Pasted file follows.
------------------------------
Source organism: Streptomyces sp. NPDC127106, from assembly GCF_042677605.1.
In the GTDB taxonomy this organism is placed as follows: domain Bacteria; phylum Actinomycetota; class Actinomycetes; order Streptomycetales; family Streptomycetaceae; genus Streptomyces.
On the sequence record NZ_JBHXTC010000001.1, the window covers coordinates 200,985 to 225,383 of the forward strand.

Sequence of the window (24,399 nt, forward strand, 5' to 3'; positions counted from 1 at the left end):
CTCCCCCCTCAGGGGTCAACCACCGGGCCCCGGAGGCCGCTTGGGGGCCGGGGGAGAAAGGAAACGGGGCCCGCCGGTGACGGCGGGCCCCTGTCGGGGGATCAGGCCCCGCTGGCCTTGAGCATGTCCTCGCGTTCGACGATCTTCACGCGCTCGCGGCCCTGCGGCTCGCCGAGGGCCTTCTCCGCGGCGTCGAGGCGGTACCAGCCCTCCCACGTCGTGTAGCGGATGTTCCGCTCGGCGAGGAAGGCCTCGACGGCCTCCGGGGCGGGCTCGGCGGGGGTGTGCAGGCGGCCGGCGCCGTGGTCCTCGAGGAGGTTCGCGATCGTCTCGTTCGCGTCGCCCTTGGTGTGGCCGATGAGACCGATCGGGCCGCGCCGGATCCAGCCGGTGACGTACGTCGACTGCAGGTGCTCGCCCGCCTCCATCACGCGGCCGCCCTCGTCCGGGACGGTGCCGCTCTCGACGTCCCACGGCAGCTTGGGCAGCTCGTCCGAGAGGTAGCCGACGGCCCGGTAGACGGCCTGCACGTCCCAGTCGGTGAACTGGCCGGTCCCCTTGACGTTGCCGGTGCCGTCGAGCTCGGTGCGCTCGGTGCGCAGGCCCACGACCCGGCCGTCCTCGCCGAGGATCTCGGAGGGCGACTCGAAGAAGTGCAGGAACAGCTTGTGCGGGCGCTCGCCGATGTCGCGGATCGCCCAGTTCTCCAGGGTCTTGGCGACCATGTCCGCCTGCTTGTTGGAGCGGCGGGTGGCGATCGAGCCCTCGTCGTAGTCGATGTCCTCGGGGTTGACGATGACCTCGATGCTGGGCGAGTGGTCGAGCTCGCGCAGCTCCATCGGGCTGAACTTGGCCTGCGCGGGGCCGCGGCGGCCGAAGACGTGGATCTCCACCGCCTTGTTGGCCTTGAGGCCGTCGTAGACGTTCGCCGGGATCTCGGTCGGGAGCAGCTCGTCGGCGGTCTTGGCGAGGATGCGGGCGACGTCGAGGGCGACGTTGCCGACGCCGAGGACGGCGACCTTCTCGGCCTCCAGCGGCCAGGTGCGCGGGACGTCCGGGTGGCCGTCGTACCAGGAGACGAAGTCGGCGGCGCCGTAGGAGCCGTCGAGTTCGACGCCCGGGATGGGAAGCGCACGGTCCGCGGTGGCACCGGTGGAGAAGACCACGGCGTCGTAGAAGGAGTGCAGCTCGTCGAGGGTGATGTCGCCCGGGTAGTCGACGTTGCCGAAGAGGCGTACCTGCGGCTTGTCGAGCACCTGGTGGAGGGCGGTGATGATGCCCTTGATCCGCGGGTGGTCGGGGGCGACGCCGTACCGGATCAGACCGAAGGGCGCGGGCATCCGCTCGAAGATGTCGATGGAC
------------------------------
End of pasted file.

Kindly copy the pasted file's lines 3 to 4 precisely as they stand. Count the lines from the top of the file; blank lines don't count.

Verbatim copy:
On the sequence record NZ_JBHXTC010000001.1, the window covers coordinates 200,985 to 225,383 of the forward strand.

Sequence of the window (24,399 nt, forward strand, 5' to 3'; positions counted from 1 at the left end):